Earlier this year I wrote an article on the evolution of style in which I asked a number of poignant questions which were looking for answers. In my pursuit of information, I focused on those interior designers who, at the time of my becoming a designer myself, were influential to me as masters and mentors.
Some my peers came up in the ranks of these highly creative firms. The real question is what did we learn from them, and how have we sustained these groundbreaking points of view into the present day. Old rules were being broken and new dictates were championed.
An article out last week via The Daily Beast about the latest quarterly earnings report from the New York Times got me once again thinking about print media, and more specifically about the seemingly trepidatious shift from paper to digital content that media outlets are attempting to navigate.
As with most any other issue, it does all seem to come down to economics, and as this is our ‘Business & Design’ column, I decided to investigate the bottom line for publishers, to better understand where advertising dollars are being spent, and to pose the question: Is it important to our industry for shelter publications to continue to produce in paper?
Photo courtesy ivillage.ca
By now you have probably heard the rumors, and the subsequent confirmation this week, that John Galliano will be teaching a master class titled ‘Show me Emotion’ at Parsons The New School for Design in New York City. The class will be offered to BFA candidates with a minimum 3.0 GPA.
The description for the class from the school’s website is as follows;
‘Emphasis is placed upon process disruption, improvisational methods, and trans-disciplinary based outcomes articulating acute awareness of personal identity. Using intuition and emotion as essential ingredients towards authentic design, students will be encouraged to engage with Galliano in all aspects of the creative process including the intense pressure of sustaining a role at the very top of the design world.’
By Thursday afternoon a group of students sent a petition demanding Galliano be fired immediately, and I began wondering how my connections in the design industry feel about Galliano’s latest attempt to reinvent himself. I got several of them to weigh in.
UPDATE! DESIGN ON A DIME RAISED ONE MILLION DOLLARS!! BRAVO!!!
Attending this year’s Design On A Dime event benefitting Housing Works Thrift Shops was, as it always is, one of the most exhilarating and fabulous evenings of the New York Spring season. The interior design community came out in full force to support and to mingle. The opening of the shopping event was coined by participating designer Patrick Hamilton as a frenzied yet friendly free for all ‘grab it up’ moment like no other.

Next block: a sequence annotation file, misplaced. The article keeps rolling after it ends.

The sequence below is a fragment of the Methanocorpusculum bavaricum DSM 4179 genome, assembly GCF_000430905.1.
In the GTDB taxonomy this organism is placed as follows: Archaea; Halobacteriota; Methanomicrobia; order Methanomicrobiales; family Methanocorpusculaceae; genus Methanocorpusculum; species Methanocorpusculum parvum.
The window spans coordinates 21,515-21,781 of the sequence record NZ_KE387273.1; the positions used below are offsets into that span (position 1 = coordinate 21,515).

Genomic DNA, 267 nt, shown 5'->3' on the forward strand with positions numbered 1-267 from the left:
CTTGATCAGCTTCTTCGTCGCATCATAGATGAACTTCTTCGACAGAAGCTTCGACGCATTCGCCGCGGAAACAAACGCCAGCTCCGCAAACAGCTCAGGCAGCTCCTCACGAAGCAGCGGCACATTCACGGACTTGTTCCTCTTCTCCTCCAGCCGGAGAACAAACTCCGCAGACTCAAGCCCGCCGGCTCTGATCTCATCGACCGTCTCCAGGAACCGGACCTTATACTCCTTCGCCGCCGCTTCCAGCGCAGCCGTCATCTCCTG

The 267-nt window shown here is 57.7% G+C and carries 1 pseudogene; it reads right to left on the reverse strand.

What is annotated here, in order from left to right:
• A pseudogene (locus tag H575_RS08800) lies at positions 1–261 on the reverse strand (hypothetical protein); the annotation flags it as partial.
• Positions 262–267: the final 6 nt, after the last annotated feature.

Last week my long time friend Steven Wine, the genius behind the feathered fixtures at ABYU Lighting (who just happens to be Benjamin Noriega-Ortiz’s partner) sent me a message on Facebook about a home Noriega-Ortiz designed and decorated in Venice Beach, California.
The house is a mix of modern minimalist architecture and diaphanous, ethereal decoration. When it was completed, BNO Design began shopping the story around to the mainstream shelter magazines, but the project was deemed ‘too feminine’ for publication. I was, of course, intrigued.
I decided to contact Benjamin to chat about the home. He invited me to coffee at his Soho atelier to talk about it. During our meeting he generously explained his design process for the home, room by room. It was a fascinating opportunity to learn about his work, and a great chance to publish the project here on the blog.
Greenbrier Hotel designed by Dorothy Draper
What makes any designer, fashion, interiors or otherwise, a standout? Well it’s simple and can be summed up in one single word. ORIGINALITY. One such notable interior designer was Dorothy Draper. In her day she was the most famous decorator in America. She owed her celebrity to her serious work ethic and her ‘way out’ sense of style. She was also lauded for her daring business sense.
Pablo Picasso photographed Gjon Mili for Life Magazine, 1949
A few years back I read an anecdote about a woman in Paris, and her chance encounter with Pablo Picasso. I’d like to recount it for you for two reasons: first because I’m a fan of Picasso’s work, and second because it points out the very real distinction between a commonplace commodity, and the work of a talented creative individual.
Now with all due respect to Picasso, I’m not attempting to compare interior design to his body of work, but the story illustrates a complicated issue for the design community in our post recession, increasingly e-commerce driven economy – design being perceived as a commodity.
Here’s the story.
Kevin Johnn and Heidi Klum
I met Kevin Johnn in 1987 when I moved from NYC to Chicago to be the buyer for Russo, one of the cities most progressive designer boutiques. The store carried both European and American designers (including several local Chicago brands) and Kevin was one of the designers we bought. I remember his first collection, it was a navy and black medley of suit jackets, skirts, and shorts, as well as the perfect little black dress. The jackets were sleeveless, some with cutouts and some backless, and if I am correct Kevin was one of the first to pair shorts with fitted sexy seamed jackets. Nobody was doing that back then.
His vision today is just as on point as it was back then. He has a superior eye for detail and seam work, and his draping skills are second to none. Last week we had a chance to talk about life post Project Runway, what he’s up to now, and his plans for the future.